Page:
© 2024 Connecticut Public

FCC Public Inspection Files:
WEDH · WEDN · WEDW · WEDY
WECS · WEDW-FM · WNPR · WPKT · WRLI-FM · WVOF
Public Files Contact · ATSC 3.0 FAQ
Play Live Radio
Next Up:
0:00
0:00
0:00 0:00
Available On Air Stations

Free community college initiative popular in western Massachusetts

Part of the Springfield Technical Community College campus.
Submitted
/
STCC
Part of the Springfield Technical Community College campus.

Community colleges in western Massachusetts say there has been a lot of interest in a new state program which provides free schooling to adults.

Mass Reconnect is open to those 25 and older who have not earned a college degree. The state allotted $20 million for the program in the latest budget. Students must still apply for federal financial aid, and money from Mass Reconnect is meant to cover last-dollar costs, including for remaining tuition expenses, fees, books and supplies.

Patrick Tanner is the interim dean of enrollment management at Greenfield Community College. He said more than 100 students are taking advantage of Mass Reconnect, and many more people have inquired about it.

"We've had hundreds and hundreds of inquiries just here at GCC," Tanner said. "Across the commonwealth, the program has been widely accepted Enrollment is up for a number of reasons, this certainly being one of them."

At Springfield Technical Community College, President John Cook said he will have a better idea later this fall just how many students are using Mass Reconnect, but he said that figure likely is in the “many hundreds.”

Cook said the impacts of Mass Reconnect are already being felt. He said it helps to remove financial barriers for those looking to get their degrees.

"With adults, that's who we're focused on in this case, have so many obligations. Their parents, they're working. When you can take some of that guess work out of the affordability piece for college, this is making a big difference."

Berkshire Community College reported 67 students taking advantage of the new program. At Holyoke Community College that number was over 200.

The new program began only a few weeks before the fall semester, so officials at the schools are hoping Mass Reconnect will continue to grow in the spring semester.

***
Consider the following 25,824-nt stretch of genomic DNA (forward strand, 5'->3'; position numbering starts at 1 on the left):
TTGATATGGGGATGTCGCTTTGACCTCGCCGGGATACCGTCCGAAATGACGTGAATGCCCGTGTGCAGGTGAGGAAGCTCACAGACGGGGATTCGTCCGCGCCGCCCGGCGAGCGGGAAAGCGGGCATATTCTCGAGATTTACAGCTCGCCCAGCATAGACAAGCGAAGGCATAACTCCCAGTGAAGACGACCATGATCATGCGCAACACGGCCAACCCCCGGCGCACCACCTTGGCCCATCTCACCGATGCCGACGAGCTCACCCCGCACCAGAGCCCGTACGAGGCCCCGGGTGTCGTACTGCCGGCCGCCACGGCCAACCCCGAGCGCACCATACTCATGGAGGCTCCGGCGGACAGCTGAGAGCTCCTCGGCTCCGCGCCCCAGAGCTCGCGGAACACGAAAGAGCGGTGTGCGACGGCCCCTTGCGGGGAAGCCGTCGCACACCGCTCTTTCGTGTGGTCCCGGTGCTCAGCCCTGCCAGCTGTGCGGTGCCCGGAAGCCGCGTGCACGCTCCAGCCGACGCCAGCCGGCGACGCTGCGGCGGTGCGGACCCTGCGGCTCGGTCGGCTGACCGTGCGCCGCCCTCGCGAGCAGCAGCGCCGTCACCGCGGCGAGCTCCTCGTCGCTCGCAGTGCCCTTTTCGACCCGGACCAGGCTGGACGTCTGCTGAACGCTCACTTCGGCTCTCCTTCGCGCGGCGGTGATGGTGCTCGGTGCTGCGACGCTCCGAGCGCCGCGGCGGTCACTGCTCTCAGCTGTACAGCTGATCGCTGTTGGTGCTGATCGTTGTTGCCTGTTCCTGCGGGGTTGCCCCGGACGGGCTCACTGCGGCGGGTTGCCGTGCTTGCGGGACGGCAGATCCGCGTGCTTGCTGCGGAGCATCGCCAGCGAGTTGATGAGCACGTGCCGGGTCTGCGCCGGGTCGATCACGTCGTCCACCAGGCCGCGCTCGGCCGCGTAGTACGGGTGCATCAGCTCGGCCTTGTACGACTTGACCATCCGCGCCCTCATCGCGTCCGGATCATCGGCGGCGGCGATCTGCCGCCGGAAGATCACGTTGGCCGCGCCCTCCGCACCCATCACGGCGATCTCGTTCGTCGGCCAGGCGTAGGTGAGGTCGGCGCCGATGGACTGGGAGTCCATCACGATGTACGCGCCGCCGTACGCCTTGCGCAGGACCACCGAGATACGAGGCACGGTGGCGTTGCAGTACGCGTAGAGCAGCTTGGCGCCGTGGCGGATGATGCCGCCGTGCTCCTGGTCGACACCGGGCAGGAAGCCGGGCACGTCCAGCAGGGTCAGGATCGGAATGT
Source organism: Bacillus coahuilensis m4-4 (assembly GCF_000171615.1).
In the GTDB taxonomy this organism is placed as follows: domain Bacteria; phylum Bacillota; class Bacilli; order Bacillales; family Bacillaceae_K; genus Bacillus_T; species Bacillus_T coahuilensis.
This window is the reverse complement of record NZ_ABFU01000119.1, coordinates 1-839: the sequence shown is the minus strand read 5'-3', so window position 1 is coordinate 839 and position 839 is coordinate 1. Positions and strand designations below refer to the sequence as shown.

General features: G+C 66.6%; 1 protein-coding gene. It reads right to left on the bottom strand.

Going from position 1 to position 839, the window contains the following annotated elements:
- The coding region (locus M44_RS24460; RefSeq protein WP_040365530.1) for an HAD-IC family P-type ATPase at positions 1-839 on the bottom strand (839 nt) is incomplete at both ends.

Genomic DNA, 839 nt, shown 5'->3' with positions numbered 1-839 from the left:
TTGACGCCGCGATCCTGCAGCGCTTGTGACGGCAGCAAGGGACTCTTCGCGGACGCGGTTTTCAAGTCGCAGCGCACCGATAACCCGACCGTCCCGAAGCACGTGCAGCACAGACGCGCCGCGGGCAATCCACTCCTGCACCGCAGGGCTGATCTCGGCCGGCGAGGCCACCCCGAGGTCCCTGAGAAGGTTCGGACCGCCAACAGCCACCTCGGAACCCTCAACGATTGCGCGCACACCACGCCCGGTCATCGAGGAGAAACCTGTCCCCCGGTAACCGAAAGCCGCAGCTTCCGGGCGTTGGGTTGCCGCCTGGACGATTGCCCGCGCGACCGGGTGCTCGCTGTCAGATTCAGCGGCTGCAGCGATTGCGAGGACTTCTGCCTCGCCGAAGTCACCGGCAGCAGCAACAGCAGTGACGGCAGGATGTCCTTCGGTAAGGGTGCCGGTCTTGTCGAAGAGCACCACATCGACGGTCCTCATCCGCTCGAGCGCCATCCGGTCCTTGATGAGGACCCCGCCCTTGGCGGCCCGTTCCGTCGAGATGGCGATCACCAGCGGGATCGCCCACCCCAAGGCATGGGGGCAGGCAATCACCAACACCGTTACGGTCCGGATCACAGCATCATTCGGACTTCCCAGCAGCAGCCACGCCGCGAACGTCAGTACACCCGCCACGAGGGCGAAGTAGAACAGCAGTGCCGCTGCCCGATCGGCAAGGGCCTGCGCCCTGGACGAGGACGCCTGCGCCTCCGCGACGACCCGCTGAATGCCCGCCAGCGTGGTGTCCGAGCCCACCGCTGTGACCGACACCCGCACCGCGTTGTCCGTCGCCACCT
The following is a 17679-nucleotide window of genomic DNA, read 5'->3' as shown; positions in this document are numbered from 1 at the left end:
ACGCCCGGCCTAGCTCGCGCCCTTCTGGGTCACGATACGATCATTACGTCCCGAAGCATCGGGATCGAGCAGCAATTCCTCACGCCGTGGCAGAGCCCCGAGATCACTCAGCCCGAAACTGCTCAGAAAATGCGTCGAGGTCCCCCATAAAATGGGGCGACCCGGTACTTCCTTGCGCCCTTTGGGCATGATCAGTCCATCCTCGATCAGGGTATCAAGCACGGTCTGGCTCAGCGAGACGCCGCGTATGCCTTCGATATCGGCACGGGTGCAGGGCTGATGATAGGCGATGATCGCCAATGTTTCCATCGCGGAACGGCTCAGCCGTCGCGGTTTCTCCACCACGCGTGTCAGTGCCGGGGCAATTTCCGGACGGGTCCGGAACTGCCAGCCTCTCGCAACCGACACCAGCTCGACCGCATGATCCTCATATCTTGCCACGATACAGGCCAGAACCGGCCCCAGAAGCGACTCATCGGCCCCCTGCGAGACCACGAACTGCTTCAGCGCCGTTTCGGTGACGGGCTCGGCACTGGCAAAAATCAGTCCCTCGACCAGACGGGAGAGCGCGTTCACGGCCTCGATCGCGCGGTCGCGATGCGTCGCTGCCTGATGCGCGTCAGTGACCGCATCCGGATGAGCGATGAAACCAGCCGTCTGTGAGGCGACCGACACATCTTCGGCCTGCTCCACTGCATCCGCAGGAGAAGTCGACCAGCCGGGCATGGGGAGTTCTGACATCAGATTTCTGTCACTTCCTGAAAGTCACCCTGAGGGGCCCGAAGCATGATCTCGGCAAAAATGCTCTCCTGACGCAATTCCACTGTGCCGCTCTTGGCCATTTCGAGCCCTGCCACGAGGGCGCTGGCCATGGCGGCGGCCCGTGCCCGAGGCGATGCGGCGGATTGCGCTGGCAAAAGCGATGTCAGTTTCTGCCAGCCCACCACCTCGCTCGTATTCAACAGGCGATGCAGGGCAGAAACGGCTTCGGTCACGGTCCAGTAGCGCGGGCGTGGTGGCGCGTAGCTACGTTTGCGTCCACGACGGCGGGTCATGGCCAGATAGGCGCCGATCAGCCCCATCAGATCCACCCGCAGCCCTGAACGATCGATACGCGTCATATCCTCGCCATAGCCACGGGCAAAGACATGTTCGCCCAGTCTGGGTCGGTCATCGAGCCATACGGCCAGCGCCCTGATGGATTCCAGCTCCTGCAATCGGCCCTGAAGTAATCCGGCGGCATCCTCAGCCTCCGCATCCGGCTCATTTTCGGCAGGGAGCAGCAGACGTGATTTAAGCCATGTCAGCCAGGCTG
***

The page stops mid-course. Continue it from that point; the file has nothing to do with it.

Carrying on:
State officials anticipate up to 8,000 students will take advantage of it this academic year. When asked about a current figure statewide figure, officials with the state department of higher education said they would have a better idea late this fall or early this winter.

Among the western Massachusetts community colleges, they report an overall rise in enrollment partially attributable to Mass Reconnect. This comes as the number of students attending school had dropped since the pandemic.

Material from State House News Service was used in this report.

Adam joined NEPM as a freelance reporter and fill-in operations assistant during the summer of 2011. For more than 15 years, Adam has had a number stops throughout his broadcast career, including as a news reporter and anchor, sports host and play-by-play announcer as well as a producer and technician.

Stand up for civility

This news story is funded in large part by Connecticut Public’s Members — listeners, viewers, and readers like you who value fact-based journalism and trustworthy information.

We hope their support inspires you to donate so that we can continue telling stories that inform, educate, and inspire you and your neighbors. As a community-supported public media service, Connecticut Public has relied on donor support for more than 50 years.

Your donation today will allow us to continue this work on your behalf. Give today at any amount and join the 50,000 members who are building a better—and more civil—Connecticut to live, work, and play.

Related Content